Christensen compares the education system with a production model. He introduces two production models: interdependent and modular. Interdependent models are not robust in the face of change, such as an assembly line. If one part is imperfect the whole thing falls apart and needs to be redesigned. Schools as they currently exist are interdependent. Time, hierarchy, environmental and material constraints, and lateral interdependencies (where in order to change the way one subject is taught you must change the way another is taught). If students don't fit the mold of this factory model either their education has to be redesigned (as is the case with special ed. students) or they get left in the dust. Customizing education for each student in this model is so costly from both a monetary and resource standpoint it's impossible to achieve.
The second model is much more robust. In a modular model, the design is such that it can be easily customized. Christensen gives several examples of modular design. One is a light bulb. Almost all lamps have the exact same light bulb interface. As long as a light bulb can be screwed into the socket, it can be any shape or type. You could use an incandescent bulb or a CFL or even a blacklight bulb and it fits the same lamp. The standard interface allows for easy customization of your lamp.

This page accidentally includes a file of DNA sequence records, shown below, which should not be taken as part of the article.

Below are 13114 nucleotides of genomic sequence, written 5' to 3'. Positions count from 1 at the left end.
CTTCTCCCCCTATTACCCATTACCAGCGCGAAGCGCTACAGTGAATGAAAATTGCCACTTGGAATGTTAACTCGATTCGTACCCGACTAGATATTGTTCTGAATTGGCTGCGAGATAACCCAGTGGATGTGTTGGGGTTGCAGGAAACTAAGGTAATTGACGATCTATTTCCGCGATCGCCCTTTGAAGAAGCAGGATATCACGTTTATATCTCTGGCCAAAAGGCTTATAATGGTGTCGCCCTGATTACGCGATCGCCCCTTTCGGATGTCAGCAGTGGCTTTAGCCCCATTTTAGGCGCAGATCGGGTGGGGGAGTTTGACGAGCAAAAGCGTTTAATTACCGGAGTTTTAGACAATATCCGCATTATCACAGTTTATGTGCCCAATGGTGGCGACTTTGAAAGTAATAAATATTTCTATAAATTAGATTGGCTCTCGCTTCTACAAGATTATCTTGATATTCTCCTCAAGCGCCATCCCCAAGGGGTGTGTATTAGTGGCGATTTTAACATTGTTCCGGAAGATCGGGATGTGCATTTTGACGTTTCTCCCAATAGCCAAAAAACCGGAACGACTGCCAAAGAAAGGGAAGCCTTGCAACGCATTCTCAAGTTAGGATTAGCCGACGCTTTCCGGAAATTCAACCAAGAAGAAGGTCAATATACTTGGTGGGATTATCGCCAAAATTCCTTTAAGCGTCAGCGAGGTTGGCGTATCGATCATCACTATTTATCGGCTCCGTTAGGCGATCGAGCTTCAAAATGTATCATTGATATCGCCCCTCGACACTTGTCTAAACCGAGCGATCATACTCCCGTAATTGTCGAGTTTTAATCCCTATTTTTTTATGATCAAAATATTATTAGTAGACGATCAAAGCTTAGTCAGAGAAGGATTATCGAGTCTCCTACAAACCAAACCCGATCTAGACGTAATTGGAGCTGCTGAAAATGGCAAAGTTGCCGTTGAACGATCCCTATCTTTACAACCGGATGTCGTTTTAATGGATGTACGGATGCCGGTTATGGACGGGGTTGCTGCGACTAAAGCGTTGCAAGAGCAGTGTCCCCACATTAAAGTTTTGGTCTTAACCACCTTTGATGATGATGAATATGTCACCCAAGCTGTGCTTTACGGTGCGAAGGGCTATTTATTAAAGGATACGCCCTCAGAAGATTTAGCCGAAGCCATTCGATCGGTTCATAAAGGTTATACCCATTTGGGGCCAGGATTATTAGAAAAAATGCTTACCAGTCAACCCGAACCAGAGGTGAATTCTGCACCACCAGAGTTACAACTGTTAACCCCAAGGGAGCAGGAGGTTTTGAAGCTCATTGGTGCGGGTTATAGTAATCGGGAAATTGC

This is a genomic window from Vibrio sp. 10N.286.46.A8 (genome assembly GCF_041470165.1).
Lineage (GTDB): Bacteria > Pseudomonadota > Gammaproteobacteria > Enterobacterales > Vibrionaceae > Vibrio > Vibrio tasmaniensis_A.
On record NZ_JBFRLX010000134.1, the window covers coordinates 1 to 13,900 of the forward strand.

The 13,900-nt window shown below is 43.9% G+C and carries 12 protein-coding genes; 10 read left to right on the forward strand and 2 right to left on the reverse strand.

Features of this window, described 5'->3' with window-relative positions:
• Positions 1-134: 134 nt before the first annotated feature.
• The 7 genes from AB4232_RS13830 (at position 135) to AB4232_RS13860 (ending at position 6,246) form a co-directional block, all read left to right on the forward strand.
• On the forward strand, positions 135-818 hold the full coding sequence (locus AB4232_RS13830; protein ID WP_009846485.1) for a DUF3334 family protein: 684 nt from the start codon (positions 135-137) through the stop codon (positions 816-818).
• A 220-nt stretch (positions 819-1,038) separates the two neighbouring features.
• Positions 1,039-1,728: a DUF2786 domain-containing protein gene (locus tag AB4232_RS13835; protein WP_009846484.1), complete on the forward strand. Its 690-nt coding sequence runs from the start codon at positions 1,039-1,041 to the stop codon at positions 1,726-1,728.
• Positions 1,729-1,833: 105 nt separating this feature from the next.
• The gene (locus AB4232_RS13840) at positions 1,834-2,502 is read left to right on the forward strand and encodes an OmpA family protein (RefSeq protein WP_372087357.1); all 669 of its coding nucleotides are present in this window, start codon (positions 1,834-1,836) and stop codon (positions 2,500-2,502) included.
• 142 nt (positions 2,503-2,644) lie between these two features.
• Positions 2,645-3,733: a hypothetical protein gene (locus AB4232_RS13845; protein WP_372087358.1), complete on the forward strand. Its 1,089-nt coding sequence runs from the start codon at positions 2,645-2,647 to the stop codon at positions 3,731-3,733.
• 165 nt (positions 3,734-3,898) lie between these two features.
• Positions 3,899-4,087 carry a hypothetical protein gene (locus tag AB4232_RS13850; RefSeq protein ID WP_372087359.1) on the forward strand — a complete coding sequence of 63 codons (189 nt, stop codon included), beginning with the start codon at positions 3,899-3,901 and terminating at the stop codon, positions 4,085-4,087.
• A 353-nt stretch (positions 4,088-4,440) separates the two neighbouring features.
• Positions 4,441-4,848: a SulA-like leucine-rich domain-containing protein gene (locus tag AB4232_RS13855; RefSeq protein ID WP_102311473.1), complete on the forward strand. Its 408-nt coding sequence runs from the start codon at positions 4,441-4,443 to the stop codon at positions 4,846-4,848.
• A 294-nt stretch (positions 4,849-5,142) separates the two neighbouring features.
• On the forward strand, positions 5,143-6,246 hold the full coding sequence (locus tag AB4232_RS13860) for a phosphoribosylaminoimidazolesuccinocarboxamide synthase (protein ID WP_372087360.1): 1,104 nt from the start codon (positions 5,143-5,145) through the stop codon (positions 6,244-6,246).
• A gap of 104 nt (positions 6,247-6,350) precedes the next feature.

At the end of the chapter Christensen introduces the idea that technology may be the way to convert schools to a modular model. I have some ideas on how that might be but I am curious to find out what he has to say.